Re: OT: Rsync not effective at minor changed packages
>>>>> "Petr" == Petr Cech <firstname.lastname@example.org> writes:
>> This means rsync did practically download the full file, which
Petr> it did. these are different files, so it download them
Petr> whole. How should rsync know, that -0 and -2 are similar?
I can think of a solution:
Why encode the version in the filename at all?
While this will mean it is harder to manually identify what version a
deb package is, most people I think use apt now anyway. Also,
I have heard that limitations in apt have been/will be fixed, eg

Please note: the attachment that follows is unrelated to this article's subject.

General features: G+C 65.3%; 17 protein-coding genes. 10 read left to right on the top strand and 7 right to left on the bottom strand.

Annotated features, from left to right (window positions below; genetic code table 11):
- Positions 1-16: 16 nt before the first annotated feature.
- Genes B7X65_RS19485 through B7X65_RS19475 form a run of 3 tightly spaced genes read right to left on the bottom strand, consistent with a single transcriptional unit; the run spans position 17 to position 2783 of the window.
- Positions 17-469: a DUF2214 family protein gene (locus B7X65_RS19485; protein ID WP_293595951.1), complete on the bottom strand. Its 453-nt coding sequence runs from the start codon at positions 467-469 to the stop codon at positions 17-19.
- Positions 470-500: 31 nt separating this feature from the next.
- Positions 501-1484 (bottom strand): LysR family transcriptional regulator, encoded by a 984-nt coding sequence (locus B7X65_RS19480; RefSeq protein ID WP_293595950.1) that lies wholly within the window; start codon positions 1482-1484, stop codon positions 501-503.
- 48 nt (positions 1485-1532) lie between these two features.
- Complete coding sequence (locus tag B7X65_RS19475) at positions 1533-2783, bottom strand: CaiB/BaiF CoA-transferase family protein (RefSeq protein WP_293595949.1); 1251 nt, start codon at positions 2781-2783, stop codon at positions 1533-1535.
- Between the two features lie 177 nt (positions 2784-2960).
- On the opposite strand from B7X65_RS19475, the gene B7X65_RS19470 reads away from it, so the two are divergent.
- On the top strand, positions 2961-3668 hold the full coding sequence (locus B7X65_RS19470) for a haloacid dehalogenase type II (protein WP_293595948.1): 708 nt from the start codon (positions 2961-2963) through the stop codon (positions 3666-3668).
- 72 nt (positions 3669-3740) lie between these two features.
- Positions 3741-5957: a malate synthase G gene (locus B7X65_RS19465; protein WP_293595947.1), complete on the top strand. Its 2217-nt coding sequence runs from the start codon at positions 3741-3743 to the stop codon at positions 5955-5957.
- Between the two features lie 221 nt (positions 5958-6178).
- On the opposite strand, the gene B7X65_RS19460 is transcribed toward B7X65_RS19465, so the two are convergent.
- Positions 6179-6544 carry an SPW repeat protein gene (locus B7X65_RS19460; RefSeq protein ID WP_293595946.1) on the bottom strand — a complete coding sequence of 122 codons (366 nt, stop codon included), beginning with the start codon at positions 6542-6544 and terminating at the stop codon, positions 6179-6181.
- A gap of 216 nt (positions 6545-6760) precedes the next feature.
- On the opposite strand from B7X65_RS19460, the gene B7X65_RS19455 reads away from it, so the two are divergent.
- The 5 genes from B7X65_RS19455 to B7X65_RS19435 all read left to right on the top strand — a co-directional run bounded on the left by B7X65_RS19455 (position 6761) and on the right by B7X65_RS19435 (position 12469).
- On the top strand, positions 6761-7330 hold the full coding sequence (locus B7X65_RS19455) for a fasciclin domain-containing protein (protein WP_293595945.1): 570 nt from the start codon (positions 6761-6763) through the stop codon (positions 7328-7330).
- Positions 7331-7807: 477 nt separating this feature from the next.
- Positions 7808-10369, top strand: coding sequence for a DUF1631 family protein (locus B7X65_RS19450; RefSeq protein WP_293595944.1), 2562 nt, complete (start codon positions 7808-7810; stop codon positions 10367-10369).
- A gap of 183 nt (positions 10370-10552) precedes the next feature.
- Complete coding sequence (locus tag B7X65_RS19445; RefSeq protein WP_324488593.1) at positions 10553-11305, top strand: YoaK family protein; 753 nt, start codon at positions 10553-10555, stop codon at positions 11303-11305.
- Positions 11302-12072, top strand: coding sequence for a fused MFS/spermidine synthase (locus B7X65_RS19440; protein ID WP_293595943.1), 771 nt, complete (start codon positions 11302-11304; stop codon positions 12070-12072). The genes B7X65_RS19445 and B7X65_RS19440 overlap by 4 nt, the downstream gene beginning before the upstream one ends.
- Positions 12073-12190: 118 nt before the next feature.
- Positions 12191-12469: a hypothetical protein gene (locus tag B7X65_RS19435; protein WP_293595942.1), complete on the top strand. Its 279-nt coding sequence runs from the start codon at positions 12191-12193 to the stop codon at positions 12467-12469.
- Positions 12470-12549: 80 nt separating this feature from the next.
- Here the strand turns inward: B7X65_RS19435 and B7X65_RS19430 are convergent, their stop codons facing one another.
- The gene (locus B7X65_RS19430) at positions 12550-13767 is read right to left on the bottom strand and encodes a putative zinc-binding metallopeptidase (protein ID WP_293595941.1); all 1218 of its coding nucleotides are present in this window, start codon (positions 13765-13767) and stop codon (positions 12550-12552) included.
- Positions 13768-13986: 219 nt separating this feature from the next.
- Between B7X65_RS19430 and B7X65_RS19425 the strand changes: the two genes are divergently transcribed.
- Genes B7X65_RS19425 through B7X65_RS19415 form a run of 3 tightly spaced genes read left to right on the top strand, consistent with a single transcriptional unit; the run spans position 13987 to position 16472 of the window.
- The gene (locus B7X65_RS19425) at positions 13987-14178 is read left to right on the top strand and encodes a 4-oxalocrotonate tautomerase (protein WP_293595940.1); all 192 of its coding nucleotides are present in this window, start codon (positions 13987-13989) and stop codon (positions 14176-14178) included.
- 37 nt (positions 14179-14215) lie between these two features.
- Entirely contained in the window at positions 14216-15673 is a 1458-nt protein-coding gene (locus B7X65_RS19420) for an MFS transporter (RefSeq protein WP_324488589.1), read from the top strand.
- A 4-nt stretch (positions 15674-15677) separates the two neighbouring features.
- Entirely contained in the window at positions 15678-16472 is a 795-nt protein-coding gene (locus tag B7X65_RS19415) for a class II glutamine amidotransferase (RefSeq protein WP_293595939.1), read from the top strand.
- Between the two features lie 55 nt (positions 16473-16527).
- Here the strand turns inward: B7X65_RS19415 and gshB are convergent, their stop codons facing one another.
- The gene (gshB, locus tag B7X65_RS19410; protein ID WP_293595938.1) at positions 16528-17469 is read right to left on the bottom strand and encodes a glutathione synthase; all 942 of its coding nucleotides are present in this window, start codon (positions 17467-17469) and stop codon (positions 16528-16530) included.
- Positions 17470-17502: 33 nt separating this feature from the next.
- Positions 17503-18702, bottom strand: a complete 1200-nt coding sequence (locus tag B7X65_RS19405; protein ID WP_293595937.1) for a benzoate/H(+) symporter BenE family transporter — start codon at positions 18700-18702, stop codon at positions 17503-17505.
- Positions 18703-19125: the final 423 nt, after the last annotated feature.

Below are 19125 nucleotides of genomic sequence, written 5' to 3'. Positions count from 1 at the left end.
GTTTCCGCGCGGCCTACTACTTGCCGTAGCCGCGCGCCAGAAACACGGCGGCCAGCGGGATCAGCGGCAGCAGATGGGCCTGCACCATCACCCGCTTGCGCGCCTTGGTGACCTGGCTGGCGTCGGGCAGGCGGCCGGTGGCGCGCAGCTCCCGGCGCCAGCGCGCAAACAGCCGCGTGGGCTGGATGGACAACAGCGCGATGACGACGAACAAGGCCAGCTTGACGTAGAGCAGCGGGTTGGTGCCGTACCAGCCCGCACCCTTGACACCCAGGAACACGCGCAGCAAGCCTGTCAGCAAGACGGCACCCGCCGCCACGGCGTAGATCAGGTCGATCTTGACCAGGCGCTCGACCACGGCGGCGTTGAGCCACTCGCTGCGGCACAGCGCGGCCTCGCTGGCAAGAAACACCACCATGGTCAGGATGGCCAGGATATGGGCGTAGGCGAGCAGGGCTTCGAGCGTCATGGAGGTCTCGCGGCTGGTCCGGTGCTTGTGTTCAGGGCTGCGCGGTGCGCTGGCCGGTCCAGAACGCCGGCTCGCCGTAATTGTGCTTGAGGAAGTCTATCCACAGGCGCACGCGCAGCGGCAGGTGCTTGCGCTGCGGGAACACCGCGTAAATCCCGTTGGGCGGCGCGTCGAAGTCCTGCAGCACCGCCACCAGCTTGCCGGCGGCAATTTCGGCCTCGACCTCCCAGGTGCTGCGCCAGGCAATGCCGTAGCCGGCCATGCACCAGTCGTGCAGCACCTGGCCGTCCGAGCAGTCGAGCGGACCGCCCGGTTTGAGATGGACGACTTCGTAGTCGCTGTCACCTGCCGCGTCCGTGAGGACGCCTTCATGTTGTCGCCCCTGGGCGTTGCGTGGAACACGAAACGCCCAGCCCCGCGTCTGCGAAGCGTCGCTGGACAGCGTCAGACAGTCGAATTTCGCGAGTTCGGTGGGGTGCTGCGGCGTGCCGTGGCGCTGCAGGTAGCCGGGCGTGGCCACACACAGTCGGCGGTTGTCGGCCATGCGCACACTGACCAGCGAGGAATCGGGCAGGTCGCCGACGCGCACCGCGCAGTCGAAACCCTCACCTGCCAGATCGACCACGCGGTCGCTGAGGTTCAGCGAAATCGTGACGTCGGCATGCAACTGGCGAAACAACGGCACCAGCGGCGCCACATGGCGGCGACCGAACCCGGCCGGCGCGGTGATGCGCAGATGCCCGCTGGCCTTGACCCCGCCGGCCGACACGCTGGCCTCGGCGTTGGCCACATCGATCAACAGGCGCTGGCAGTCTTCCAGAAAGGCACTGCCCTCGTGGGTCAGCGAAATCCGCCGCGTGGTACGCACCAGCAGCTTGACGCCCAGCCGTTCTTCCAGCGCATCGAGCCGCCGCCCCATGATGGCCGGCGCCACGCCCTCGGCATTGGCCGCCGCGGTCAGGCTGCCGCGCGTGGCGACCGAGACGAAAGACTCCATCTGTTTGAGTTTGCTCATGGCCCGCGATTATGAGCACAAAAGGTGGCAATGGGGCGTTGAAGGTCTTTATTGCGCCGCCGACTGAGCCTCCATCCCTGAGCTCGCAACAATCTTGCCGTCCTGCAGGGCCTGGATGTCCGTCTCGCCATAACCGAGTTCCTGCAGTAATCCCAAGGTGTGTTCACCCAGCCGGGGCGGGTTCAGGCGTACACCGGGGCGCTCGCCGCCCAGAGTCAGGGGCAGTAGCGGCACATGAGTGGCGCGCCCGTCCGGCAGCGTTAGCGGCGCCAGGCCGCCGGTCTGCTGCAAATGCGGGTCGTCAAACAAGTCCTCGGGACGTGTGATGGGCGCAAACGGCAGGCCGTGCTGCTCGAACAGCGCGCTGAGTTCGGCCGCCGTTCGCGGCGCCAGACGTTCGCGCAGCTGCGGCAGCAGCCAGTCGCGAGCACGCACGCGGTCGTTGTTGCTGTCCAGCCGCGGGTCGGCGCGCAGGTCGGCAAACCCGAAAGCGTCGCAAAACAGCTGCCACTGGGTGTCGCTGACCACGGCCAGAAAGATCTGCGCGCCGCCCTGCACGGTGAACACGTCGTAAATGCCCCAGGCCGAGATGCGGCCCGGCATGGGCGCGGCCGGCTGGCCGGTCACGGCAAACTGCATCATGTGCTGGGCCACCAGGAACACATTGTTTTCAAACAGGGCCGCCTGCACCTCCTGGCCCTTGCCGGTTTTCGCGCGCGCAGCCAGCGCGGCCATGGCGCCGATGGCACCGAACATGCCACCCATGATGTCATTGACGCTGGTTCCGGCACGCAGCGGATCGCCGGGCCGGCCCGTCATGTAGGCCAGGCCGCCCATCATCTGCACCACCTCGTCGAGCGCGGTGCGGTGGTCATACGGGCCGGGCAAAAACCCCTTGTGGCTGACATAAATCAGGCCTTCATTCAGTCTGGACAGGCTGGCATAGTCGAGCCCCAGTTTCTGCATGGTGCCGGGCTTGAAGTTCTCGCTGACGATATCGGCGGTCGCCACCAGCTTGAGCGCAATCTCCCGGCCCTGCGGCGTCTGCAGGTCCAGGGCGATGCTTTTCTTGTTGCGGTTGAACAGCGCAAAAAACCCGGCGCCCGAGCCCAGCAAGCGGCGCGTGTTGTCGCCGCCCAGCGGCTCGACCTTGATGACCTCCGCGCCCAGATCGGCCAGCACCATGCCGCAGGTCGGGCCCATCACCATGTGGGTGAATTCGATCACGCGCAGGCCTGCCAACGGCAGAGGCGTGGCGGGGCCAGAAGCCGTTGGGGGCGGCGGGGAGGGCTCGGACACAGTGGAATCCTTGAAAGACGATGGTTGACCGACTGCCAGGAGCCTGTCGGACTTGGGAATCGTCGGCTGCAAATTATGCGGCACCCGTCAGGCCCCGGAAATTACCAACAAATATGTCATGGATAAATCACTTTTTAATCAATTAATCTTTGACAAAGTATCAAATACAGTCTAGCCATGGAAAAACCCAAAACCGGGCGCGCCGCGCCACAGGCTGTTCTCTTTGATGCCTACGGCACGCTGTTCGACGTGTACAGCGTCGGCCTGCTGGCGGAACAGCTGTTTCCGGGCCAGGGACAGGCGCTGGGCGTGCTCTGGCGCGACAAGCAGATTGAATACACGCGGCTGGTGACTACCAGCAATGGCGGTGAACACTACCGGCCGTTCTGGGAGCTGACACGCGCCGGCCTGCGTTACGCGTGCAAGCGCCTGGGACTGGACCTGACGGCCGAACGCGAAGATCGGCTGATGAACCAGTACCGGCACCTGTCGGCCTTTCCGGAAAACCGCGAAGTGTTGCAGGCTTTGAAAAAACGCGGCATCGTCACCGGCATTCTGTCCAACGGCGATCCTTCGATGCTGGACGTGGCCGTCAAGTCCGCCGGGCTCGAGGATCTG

not being able to keep track of stable and unstable packages
at the same time.
There are other ways the version number can be attached to the file,
too, for instance, if viewing the directory listing via Apache, you
could have a .htaccess file with "AddDescription" statements (of
course, you could also get more sophisticated then this, too).
Furthermore this will allow maximum bandwidth saving with protocols
like rsync and rproxy.
rproxy, and extension to HTTP, see:
http://linuxcare.com.au/projects/rproxy/ for a description (not sure
if this is the main site). It looks like they eventually want to
integrate it into Apache, Squid, and Mozilla, for instance. My
understanding is that it is better then rsync in that it allows
caching of files, where as rsync doesn't. Is anyone packaging the
stand-alone rproxy for Debian?
of course, I don't really understand the implications of using rsync
on compressed files and/or if it is practical for rsync/rproxy to
decompress them "on the fly".
Brian May <email@example.com>